A car parked in Biatorbágy was struck by a Boeing aircraft’s headlight, or more precisely the red light bulb. The owner of the car found a dented hood and broken glass at the scene.
The author of the saab900.hu article guessed that the car had been hit by an “anti-collision light” coating, based on the photos posted in a Facebook group. This is the orange flashing light that flashes on the lower and upper parts of the fuselage of aircraft, and on some earlier – mainly Russian – types (Tu-134, 154, Il-62, 76, etc.) the upper one is placed on top of the vertical stabilizer or on the leading edge (e.g. An-26). According to the article, the lampshade belongs to a Boeing 737. The structure is mounted on the lower and upper fuselage as a marker.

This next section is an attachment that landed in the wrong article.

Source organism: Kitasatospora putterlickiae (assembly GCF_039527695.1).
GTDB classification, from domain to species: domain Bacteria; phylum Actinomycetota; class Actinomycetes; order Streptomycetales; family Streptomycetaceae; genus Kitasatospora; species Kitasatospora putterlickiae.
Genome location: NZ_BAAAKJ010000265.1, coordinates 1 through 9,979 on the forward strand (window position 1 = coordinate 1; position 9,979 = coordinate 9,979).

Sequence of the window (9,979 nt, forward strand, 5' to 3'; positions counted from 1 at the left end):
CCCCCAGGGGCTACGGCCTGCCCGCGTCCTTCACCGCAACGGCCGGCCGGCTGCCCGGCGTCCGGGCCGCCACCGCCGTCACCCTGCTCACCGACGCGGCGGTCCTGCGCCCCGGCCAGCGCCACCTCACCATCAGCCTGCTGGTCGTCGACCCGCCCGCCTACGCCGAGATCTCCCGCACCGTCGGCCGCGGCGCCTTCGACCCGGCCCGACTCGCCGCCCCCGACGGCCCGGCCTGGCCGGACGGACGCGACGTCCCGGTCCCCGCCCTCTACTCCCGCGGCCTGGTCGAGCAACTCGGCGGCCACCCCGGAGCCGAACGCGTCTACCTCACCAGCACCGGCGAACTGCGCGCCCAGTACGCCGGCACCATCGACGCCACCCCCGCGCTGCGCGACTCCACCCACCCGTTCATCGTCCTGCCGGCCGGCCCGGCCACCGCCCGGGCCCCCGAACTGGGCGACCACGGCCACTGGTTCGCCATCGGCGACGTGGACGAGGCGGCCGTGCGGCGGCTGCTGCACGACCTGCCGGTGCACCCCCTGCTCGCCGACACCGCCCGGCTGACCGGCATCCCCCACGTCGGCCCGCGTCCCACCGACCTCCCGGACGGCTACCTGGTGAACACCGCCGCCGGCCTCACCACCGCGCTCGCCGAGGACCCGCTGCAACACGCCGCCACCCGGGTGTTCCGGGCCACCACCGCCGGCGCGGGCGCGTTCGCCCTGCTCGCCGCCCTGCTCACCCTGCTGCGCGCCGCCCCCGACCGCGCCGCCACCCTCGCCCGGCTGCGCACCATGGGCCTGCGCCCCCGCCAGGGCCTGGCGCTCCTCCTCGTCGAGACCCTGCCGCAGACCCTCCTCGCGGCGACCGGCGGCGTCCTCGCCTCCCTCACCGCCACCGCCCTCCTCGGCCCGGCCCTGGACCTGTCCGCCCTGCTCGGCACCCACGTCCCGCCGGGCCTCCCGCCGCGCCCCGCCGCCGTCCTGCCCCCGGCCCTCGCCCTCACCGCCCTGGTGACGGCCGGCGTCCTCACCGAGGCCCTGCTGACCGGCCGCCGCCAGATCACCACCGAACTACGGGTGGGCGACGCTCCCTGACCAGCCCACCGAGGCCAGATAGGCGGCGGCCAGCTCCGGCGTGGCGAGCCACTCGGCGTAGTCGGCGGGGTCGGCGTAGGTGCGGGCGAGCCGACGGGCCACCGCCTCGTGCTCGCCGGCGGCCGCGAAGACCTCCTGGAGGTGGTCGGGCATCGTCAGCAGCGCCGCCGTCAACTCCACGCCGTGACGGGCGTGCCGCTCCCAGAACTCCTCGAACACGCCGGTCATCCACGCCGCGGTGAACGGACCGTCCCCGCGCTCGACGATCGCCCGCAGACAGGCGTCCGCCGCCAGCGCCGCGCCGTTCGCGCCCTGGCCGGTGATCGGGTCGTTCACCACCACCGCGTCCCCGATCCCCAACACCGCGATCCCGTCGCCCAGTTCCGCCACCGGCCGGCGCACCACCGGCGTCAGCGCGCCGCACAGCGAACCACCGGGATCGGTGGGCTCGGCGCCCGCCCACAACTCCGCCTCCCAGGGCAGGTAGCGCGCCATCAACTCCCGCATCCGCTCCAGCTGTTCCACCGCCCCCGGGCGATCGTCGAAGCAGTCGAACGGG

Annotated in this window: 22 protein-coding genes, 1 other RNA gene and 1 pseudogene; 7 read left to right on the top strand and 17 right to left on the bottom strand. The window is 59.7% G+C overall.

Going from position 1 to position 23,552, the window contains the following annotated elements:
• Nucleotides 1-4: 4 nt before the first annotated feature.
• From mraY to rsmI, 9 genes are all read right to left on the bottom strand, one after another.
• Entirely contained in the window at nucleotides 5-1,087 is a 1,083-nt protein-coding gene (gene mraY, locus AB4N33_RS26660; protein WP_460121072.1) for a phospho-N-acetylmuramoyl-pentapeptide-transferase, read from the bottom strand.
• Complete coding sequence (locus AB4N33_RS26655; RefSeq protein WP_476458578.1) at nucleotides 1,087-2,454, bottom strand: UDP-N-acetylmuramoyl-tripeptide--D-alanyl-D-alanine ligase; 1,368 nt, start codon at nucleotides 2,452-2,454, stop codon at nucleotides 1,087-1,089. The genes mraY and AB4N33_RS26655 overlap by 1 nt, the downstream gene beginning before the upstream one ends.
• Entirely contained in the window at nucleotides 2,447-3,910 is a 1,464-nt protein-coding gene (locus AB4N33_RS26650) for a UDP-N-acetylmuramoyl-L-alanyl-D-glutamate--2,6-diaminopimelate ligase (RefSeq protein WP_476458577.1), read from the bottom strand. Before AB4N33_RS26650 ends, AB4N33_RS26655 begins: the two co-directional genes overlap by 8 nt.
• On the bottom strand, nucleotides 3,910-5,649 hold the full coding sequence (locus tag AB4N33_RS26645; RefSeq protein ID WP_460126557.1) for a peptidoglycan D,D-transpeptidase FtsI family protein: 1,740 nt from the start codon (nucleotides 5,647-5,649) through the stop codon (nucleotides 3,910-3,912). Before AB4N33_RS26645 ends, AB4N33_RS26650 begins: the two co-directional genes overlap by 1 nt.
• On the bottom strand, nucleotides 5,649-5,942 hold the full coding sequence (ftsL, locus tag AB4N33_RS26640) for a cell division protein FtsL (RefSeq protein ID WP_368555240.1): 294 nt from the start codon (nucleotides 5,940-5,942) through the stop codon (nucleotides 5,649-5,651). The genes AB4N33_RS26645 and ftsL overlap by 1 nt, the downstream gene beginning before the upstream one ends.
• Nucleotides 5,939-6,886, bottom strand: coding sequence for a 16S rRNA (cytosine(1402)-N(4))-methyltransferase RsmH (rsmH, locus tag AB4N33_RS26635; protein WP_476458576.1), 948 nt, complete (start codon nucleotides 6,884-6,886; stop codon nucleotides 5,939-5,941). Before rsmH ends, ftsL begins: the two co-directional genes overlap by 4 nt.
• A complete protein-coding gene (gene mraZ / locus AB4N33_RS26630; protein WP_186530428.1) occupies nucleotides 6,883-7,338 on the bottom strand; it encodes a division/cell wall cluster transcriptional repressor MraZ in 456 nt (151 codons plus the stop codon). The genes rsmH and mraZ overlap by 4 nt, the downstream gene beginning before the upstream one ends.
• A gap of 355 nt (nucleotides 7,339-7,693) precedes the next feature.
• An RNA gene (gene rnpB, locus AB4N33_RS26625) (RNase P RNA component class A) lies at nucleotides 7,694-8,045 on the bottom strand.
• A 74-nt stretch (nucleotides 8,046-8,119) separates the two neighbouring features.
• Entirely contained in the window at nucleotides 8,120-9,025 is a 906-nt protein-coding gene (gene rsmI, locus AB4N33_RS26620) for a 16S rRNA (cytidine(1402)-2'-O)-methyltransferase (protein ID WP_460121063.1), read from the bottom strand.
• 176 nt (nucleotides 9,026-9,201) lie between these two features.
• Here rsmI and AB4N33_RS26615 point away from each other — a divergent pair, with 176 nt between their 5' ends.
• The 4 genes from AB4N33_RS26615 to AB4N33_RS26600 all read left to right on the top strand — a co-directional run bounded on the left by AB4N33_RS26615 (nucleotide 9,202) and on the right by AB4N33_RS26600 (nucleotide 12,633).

Although the shards appear red, they are more orange when illuminated with a lamp, just like on a plane, as you can see in one of the pictures in the article.
The crash was recorded by a security camera, which showed that it landed on the evening of October 25th. At the time, a Ryanair and a KLM flight were passing through the area, but the expert believes that the light belongs to the former vehicle. That flight was Budapest-Dublin bound.
The fragments were later put back together, so you can see what fell on the car.
Featured image: Balázs Mohai/MTI